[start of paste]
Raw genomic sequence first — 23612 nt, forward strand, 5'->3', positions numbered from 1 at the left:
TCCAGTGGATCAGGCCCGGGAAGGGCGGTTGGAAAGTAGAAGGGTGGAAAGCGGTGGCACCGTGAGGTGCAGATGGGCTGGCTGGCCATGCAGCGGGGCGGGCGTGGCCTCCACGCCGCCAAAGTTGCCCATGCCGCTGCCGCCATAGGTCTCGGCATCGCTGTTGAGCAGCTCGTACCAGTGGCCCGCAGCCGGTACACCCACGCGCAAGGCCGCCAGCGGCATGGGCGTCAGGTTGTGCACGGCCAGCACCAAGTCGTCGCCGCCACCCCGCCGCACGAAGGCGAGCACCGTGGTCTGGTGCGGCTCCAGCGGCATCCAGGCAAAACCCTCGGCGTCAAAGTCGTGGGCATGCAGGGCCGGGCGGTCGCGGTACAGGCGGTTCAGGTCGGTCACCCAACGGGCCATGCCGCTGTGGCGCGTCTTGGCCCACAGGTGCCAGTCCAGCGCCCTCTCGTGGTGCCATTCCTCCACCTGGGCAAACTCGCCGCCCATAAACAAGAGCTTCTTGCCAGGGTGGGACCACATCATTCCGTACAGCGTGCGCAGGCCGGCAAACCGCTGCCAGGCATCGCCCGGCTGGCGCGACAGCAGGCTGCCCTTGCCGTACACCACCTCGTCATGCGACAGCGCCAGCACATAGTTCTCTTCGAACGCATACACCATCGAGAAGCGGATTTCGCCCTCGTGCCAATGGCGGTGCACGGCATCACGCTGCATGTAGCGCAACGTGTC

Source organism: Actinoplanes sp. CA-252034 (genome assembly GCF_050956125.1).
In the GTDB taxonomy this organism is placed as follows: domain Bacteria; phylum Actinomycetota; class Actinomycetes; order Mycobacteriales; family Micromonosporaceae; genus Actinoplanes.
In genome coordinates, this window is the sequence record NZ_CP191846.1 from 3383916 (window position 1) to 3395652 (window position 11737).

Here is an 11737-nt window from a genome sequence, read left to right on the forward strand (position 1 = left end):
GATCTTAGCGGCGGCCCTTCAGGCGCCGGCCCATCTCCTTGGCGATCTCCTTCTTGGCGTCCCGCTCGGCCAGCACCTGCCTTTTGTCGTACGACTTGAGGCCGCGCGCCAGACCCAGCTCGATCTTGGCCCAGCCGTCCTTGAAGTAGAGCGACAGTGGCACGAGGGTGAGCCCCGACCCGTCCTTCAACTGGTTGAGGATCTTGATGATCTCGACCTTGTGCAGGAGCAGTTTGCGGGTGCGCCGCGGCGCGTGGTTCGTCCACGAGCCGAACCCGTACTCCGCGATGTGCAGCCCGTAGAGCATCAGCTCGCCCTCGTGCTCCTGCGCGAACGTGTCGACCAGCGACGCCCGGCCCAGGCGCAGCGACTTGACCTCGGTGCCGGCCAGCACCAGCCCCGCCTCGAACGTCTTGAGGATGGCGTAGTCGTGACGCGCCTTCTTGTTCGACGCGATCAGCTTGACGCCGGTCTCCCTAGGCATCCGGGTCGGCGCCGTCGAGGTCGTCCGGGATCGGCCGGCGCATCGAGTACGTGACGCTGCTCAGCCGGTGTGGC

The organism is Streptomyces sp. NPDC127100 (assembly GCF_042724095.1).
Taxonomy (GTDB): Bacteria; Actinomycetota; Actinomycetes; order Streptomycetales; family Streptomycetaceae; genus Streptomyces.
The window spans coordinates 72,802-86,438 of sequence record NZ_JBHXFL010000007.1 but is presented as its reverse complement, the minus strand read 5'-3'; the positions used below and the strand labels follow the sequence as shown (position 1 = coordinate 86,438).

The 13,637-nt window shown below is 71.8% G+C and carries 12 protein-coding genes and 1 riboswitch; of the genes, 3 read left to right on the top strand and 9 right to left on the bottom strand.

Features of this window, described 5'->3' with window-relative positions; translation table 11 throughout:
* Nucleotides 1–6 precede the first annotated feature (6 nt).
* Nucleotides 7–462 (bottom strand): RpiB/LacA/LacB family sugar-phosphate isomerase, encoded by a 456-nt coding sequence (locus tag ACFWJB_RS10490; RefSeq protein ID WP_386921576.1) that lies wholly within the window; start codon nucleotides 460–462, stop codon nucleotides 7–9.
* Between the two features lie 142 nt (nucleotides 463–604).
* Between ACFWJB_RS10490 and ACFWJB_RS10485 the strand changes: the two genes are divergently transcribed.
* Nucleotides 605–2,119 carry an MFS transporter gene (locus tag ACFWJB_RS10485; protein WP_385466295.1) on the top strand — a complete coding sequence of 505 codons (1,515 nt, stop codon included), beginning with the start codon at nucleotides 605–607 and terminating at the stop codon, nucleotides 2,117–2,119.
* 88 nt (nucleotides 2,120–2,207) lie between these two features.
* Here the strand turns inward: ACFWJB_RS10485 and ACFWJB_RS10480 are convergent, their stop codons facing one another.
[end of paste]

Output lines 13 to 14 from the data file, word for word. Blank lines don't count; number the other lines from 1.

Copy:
* Nucleotides 1–6 precede the first annotated feature (6 nt).
* Nucleotides 7–462 (bottom strand): RpiB/LacA/LacB family sugar-phosphate isomerase, encoded by a 456-nt coding sequence (locus tag ACFWJB_RS10490; RefSeq protein ID WP_386921576.1) that lies wholly within the window; start codon nucleotides 460–462, stop codon nucleotides 7–9.